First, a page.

Six Great Cookbooks for Christmas
My family knows cookbooks make great gifts for me, as evidenced by the overflowing bookshelf in my kitchen. While I...
My family knows cookbooks make great gifts for me, as evidenced by the overflowing bookshelf in my kitchen. While I appreciate all of them, more than a few become all-time favorites that I turn to again and again. If you’re making a late Christmas wish list or are looking for ideas for the Wild Chef in your family, here are five new cookbooks worth considering.
Sausage Season: My copy of Eileen Clarke’s step-by-step guide to making fresh sausage is so new that I haven’t had a chance to dive into it very deeply. A quick peruse, however, proves it contains Clarke’s typically thorough and well-researched information on cooking wild game, or in this case, making sausage out of it. She covers not only the classics like salami and brats, but also cheese dogs and sun-dried tomato turkey sausage. An illustrated section on mixing and stuffing takes the mystery out of making meat and, as usual, Clarke injects her honest and usually spot-on opinions on conventional cooking wisdom. Perhaps best of all, Sausage Season is spiral-bound, which every cookbook should be. Website
The Wild Chef: Of course I’d be remiss not to include our very own cookbook with recipes written by the incomparable Jonathan Miles and bits of wisdom from Field & Stream writers, including yours truly. But I don’t like to brag, so check out what the Village Voice has to say about the cookbook and read an interview with Miles here.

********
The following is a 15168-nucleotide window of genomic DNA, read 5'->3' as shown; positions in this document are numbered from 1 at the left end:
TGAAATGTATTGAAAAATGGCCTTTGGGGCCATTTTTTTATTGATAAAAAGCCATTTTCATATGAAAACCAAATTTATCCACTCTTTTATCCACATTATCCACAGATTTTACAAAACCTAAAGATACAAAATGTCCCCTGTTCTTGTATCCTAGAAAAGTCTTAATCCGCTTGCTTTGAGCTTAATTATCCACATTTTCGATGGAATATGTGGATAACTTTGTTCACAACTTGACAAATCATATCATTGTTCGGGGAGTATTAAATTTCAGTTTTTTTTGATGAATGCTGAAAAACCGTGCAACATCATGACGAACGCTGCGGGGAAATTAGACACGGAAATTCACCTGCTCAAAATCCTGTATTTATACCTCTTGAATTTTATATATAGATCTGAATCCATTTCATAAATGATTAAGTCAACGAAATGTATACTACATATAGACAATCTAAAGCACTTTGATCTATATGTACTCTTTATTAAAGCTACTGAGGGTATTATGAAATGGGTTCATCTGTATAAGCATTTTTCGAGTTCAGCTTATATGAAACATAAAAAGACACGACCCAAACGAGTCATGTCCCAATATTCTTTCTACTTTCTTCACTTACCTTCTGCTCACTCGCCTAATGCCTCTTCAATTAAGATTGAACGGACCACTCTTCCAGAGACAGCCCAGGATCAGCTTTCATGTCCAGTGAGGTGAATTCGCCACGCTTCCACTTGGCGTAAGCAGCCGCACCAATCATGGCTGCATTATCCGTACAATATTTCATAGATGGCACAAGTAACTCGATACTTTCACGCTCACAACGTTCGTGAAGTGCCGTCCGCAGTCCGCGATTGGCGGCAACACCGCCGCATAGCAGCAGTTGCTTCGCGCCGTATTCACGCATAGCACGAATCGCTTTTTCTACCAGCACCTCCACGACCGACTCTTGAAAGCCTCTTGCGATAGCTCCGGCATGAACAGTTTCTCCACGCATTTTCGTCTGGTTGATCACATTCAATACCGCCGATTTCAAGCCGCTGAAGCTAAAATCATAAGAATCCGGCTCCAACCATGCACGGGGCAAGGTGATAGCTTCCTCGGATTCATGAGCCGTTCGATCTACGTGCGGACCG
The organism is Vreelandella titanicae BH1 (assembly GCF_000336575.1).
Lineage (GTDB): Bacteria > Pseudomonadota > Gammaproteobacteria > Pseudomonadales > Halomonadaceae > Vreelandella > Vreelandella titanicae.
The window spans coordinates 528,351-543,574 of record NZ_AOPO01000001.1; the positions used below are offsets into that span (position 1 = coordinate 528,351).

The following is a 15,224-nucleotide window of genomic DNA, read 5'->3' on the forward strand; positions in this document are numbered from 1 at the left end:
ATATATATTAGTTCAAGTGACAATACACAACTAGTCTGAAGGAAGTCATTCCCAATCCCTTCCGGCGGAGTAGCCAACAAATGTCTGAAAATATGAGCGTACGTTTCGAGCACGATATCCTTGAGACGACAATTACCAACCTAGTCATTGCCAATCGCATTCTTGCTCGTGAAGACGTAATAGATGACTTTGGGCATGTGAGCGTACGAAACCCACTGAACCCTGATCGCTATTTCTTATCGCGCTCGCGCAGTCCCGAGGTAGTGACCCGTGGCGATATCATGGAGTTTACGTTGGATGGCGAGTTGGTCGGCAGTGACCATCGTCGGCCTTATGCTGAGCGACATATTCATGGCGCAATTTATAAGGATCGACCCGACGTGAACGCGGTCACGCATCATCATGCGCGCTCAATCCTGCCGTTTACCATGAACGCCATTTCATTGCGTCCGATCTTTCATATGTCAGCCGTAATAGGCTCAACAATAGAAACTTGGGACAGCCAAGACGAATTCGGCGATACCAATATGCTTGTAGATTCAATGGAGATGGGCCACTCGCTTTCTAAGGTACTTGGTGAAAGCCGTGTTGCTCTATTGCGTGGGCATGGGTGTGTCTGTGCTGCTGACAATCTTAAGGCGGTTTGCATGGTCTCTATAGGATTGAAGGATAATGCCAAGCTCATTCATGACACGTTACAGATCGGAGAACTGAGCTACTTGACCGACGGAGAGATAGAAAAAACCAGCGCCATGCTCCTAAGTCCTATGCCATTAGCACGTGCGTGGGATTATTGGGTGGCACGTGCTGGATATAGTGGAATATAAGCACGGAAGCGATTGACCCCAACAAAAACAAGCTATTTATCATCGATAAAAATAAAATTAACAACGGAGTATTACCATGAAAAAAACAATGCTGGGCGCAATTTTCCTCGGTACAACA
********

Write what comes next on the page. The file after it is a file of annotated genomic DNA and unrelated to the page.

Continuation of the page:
Duck, Duck, Goose: Every hunter who buys a duck stamp should also be issued a copy of Hank Shaw’s waterfowl cookbook. Website
Remington Camp Cooking: This is probably my favorite cookbook of the year. From the classic Remington art to the easily achievable recipes inside, everything about Charlie Palmer’s contribution to camp cooks is a winner. Website.
Pickles, Pigs, and Whiskey: Sure I might be suffering from SEC football fatigue, but with a title that includes three of my favorite things, I’ll put my regional bias aside to own this ode to Southern cooking. Chef John Currence is a master of modern Southern cuisine and Pickles, Pigs, and Whiskey shows how and why the New South keeps all of America well fed on more than just cat’s head biscuits and cornbread. Website.
Vedge: What’s a cookbook about vegetables doing on blog about wild game? It pains me to say it, but man cannot live on meat alone. Lord knows I’ve tried, which is why my vegetable cooking skills are so lacking. Hopefully a cookbook like Vedge can round out my go-to recipes–and lower my cholesterol in the process. Website.